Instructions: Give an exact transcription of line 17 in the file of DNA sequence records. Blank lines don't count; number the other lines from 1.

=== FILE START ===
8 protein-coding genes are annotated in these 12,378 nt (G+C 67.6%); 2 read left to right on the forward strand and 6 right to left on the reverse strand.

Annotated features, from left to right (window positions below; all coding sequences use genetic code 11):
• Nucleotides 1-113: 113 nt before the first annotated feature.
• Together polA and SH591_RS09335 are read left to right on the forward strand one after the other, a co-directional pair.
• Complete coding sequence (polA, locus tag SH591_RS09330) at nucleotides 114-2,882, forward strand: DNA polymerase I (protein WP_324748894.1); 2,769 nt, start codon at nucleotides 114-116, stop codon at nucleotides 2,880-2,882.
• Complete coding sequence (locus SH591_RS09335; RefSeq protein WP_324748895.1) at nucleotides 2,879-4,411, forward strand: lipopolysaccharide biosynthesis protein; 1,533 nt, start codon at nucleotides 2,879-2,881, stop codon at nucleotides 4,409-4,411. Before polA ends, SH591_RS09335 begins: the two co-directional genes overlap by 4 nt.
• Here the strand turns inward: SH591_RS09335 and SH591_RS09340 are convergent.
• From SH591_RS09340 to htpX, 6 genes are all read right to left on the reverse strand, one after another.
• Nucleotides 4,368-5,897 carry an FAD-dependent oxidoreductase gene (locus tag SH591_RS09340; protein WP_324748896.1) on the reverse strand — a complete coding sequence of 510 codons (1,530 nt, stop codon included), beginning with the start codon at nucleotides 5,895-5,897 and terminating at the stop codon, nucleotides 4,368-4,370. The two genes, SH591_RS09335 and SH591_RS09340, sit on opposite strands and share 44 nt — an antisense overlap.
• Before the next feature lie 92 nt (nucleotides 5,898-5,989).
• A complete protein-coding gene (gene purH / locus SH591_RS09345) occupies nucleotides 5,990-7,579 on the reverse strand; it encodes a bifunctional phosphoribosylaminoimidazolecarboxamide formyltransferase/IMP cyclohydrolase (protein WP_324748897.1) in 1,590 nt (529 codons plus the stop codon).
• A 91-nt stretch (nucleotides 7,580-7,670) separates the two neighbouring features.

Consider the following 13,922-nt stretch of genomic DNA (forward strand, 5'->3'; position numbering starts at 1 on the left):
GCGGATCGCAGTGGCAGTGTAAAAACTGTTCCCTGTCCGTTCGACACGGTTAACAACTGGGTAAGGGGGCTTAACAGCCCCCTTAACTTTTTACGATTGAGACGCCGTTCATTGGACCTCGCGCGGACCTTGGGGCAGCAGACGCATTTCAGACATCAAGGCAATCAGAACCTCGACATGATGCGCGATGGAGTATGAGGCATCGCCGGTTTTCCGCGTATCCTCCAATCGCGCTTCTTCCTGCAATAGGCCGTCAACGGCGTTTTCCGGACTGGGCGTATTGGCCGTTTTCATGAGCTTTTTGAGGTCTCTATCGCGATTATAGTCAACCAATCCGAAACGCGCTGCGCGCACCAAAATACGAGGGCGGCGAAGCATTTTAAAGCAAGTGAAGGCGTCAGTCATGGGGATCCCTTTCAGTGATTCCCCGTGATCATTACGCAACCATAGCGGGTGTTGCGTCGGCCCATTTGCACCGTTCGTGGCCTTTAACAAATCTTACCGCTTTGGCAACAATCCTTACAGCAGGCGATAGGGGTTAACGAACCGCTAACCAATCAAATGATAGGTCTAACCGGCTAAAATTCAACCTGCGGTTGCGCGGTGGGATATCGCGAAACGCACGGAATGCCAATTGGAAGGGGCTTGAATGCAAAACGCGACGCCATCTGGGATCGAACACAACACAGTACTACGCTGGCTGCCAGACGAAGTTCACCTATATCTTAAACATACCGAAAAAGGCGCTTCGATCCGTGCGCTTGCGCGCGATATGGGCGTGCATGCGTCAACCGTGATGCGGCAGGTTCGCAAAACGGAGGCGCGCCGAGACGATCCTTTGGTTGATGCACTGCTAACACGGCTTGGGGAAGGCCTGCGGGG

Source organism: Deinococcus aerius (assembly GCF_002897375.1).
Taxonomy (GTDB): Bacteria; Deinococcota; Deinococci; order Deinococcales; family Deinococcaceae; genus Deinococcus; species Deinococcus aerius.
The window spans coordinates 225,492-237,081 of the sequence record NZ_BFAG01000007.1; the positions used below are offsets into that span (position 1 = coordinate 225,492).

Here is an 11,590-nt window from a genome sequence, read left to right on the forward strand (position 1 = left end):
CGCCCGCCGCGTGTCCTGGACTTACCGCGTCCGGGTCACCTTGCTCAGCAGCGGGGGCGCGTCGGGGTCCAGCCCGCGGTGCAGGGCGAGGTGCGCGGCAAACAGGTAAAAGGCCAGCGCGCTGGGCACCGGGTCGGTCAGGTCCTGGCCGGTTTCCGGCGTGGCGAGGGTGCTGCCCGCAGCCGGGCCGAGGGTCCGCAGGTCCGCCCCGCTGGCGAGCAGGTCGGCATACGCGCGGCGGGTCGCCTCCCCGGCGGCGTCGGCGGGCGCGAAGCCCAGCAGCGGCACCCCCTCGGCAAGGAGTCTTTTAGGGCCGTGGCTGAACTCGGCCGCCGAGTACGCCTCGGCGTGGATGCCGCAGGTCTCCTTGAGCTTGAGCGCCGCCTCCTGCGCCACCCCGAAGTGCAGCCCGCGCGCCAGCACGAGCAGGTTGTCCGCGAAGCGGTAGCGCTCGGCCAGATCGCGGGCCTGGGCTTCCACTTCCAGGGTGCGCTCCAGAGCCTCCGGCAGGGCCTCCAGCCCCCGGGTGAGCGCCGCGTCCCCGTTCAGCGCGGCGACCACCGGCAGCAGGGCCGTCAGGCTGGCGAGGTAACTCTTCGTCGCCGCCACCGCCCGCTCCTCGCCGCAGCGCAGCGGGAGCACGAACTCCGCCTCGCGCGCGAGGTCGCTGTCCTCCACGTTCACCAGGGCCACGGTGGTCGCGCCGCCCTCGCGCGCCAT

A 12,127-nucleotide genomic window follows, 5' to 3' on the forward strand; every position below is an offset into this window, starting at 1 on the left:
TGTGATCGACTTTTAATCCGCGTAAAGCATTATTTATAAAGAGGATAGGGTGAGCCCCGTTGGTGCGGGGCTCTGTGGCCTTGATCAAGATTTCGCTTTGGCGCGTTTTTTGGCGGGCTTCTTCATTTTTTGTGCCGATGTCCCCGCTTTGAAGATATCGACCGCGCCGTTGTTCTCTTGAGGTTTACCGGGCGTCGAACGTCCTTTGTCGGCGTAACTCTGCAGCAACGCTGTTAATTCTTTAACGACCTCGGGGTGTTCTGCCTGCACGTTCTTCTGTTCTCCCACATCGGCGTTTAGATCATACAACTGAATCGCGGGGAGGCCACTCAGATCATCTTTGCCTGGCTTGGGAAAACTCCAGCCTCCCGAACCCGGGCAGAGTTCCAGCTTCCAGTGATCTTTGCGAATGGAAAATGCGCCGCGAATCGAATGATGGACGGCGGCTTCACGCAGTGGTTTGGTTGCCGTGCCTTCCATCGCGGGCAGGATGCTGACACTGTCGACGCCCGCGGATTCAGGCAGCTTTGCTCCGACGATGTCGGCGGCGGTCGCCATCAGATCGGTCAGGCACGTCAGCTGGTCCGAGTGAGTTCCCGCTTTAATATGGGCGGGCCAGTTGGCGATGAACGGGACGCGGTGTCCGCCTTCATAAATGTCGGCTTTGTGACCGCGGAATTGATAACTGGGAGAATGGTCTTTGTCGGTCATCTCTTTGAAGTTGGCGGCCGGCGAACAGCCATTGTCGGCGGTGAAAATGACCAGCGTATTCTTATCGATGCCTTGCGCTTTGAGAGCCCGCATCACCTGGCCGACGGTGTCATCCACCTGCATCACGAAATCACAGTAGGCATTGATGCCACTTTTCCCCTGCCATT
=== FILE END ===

The window spans coordinates 225,492-237,081 of the sequence record NZ_BFAG01000007.1; the positions used below are offsets into that span (position 1 = coordinate 225,492).